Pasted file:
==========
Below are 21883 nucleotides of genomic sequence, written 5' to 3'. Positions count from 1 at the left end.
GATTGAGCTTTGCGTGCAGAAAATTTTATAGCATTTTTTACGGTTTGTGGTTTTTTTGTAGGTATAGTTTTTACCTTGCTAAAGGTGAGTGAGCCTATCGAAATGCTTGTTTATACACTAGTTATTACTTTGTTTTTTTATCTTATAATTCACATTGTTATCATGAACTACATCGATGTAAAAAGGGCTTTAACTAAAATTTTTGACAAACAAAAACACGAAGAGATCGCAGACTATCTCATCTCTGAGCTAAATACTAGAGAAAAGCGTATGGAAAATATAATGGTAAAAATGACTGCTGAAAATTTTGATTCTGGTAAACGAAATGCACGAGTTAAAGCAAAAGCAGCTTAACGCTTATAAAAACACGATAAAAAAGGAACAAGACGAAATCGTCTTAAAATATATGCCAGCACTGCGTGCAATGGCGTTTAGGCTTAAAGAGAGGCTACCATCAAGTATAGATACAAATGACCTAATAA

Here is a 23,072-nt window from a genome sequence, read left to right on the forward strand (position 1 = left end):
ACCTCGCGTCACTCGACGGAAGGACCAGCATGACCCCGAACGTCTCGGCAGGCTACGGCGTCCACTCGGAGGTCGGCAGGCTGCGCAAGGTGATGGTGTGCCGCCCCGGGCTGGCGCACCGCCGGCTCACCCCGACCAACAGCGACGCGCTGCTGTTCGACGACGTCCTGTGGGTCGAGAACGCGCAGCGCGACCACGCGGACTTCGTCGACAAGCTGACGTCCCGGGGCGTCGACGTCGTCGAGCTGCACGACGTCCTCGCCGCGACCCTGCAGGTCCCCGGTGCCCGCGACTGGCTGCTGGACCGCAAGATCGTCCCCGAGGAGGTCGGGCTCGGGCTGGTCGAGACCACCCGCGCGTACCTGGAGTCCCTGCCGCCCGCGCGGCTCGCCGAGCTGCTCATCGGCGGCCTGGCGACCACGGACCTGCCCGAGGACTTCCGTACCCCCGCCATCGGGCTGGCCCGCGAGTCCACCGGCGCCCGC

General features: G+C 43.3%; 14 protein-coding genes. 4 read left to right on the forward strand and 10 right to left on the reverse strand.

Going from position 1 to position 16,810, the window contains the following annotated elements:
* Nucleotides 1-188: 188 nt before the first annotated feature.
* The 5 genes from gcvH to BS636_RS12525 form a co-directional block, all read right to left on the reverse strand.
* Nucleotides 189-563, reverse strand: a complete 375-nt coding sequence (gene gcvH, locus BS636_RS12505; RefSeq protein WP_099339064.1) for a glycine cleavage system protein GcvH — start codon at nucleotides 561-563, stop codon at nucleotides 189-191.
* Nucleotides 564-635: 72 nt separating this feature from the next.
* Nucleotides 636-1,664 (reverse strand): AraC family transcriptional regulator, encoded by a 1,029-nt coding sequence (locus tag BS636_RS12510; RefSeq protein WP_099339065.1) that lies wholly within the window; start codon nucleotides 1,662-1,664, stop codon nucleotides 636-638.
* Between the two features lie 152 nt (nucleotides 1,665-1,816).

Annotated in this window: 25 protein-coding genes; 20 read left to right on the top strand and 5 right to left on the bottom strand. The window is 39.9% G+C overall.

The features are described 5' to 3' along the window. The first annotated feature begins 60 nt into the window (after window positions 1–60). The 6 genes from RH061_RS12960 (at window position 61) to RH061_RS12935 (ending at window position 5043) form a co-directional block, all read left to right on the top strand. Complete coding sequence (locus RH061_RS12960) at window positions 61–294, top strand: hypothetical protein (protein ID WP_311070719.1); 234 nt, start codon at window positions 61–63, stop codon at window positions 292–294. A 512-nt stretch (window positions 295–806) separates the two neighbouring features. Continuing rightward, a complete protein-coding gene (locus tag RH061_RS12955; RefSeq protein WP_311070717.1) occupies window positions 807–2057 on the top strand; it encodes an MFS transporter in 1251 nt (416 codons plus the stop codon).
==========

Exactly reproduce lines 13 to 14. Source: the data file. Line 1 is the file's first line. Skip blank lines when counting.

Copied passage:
Annotated in this window: 25 protein-coding genes; 20 read left to right on the top strand and 5 right to left on the bottom strand. The window is 39.9% G+C overall.

The features are described 5' to 3' along the window. The first annotated feature begins 60 nt into the window (after window positions 1–60). The 6 genes from RH061_RS12960 (at window position 61) to RH061_RS12935 (ending at window position 5043) form a co-directional block, all read left to right on the top strand. Complete coding sequence (locus RH061_RS12960) at window positions 61–294, top strand: hypothetical protein (protein ID WP_311070719.1); 234 nt, start codon at window positions 61–63, stop codon at window positions 292–294. A 512-nt stretch (window positions 295–806) separates the two neighbouring features. Continuing rightward, a complete protein-coding gene (locus tag RH061_RS12955; RefSeq protein WP_311070717.1) occupies window positions 807–2057 on the top strand; it encodes an MFS transporter in 1251 nt (416 codons plus the stop codon).